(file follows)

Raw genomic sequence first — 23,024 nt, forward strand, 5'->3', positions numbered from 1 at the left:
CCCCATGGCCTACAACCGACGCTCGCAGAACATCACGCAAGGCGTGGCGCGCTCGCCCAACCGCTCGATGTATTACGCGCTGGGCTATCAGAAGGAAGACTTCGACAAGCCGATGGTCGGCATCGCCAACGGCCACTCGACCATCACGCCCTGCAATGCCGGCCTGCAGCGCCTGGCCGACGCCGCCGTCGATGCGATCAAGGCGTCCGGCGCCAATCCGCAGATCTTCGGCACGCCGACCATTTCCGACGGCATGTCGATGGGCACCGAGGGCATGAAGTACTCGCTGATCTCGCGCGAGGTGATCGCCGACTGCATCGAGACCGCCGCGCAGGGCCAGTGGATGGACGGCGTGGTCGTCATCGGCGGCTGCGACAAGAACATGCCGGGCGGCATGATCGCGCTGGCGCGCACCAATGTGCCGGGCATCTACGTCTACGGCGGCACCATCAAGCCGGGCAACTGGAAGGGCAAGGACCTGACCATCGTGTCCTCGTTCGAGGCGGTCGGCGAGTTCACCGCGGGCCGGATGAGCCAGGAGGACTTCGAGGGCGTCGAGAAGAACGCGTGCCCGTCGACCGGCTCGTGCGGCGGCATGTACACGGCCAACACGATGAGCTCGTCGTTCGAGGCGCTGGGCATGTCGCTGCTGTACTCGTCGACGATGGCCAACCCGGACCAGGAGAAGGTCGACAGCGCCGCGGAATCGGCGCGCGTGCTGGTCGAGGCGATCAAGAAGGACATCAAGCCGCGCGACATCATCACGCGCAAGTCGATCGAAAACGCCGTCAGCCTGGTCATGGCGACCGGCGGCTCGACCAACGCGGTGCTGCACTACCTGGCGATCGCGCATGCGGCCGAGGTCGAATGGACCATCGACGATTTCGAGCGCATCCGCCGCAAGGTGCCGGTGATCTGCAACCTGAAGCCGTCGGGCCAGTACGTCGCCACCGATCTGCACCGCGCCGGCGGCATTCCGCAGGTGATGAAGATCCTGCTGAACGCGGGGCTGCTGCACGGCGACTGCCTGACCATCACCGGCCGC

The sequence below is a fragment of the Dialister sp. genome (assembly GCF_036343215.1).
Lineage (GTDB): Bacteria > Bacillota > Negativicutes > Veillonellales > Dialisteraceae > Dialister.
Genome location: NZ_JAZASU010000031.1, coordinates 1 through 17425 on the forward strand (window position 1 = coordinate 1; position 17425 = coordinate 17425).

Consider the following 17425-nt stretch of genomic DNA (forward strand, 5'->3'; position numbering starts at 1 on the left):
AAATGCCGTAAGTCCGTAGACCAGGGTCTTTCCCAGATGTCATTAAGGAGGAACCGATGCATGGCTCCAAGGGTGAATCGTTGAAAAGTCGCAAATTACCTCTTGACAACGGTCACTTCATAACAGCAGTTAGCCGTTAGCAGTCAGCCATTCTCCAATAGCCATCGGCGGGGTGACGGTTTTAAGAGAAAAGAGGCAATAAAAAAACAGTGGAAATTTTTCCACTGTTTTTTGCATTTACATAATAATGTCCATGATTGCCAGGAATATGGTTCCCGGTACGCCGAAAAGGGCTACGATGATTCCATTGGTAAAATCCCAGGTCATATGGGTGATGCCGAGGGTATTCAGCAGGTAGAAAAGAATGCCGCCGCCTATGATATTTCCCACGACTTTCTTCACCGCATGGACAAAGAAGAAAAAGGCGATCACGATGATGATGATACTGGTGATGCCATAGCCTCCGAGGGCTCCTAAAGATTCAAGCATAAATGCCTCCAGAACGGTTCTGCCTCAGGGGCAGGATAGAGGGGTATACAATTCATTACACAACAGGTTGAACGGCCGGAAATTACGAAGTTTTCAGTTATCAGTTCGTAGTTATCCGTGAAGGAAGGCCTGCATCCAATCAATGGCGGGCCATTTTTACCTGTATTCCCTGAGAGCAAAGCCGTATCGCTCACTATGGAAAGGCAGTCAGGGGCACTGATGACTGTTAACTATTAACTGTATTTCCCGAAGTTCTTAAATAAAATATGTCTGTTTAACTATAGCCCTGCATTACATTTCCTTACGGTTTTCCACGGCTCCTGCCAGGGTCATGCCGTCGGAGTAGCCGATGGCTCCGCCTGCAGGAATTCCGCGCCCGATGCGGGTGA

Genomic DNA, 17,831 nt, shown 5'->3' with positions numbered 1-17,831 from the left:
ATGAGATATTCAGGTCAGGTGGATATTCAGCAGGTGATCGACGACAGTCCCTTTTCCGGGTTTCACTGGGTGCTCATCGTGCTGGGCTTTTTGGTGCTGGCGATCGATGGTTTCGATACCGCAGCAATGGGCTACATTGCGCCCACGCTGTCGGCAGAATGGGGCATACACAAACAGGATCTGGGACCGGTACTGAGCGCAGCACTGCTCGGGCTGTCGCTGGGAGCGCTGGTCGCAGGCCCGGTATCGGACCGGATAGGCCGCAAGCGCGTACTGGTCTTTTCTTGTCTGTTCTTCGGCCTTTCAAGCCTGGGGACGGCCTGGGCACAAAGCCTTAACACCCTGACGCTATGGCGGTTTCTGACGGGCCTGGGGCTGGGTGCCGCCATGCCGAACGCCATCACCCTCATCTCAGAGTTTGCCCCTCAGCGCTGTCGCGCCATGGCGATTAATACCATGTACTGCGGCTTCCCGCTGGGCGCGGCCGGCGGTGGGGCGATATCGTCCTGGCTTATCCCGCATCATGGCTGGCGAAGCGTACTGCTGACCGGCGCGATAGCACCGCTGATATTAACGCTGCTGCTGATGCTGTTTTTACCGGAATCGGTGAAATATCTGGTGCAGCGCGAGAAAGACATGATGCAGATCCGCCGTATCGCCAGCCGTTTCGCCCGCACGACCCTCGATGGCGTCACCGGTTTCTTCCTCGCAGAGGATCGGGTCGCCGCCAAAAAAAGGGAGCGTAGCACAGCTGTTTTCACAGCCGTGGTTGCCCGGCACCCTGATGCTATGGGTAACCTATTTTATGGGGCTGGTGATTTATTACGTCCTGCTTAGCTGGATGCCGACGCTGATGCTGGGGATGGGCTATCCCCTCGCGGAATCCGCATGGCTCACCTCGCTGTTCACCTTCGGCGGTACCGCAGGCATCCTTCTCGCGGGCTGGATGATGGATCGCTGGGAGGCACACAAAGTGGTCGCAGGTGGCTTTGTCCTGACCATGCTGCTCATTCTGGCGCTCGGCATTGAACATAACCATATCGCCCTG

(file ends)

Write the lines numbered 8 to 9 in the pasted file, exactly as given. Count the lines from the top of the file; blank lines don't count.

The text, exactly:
Genomic DNA, 17,831 nt, shown 5'->3' with positions numbered 1-17,831 from the left:
ATGAGATATTCAGGTCAGGTGGATATTCAGCAGGTGATCGACGACAGTCCCTTTTCCGGGTTTCACTGGGTGCTCATCGTGCTGGGCTTTTTGGTGCTGGCGATCGATGGTTTCGATACCGCAGCAATGGGCTACATTGCGCCCACGCTGTCGGCAGAATGGGGCATACACAAACAGGATCTGGGACCGGTACTGAGCGCAGCACTGCTCGGGCTGTCGCTGGGAGCGCTGGTCGCAGGCCCGGTATCGGACCGGATAGGCCGCAAGCGCGTACTGGTCTTTTCTTGTCTGTTCTTCGGCCTTTCAAGCCTGGGGACGGCCTGGGCACAAAGCCTTAACACCCTGACGCTATGGCGGTTTCTGACGGGCCTGGGGCTGGGTGCCGCCATGCCGAACGCCATCACCCTCATCTCAGAGTTTGCCCCTCAGCGCTGTCGCGCCATGGCGATTAATACCATGTACTGCGGCTTCCCGCTGGGCGCGGCCGGCGGTGGGGCGATATCGTCCTGGCTTATCCCGCATCATGGCTGGCGAAGCGTACTGCTGACCGGCGCGATAGCACCGCTGATATTAACGCTGCTGCTGATGCTGTTTTTACCGGAATCGGTGAAATATCTGGTGCAGCGCGAGAAAGACATGATGCAGATCCGCCGTATCGCCAGCCGTTTCGCCCGCACGACCCTCGATGGCGTCACCGGTTTCTTCCTCGCAGAGGATCGGGTCGCCGCCAAAAAAAGGGAGCGTAGCACAGCTGTTTTCACAGCCGTGGTTGCCCGGCACCCTGATGCTATGGGTAACCTATTTTATGGGGCTGGTGATTTATTACGTCCTGCTTAGCTGGATGCCGACGCTGATGCTGGGGATGGGCTATCCCCTCGCGGAATCCGCATGGCTCACCTCGCTGTTCACCTTCGGCGGTACCGCAGGCATCCTTCTCGCGGGCTGGATGATGGATCGCTGGGAGGCACACAAAGTGGTCGCAGGTGGCTTTGTCCTGACCATGCTGCTCATTCTGGCGCTCGGCATTGAACATAACCATATCGCCCTG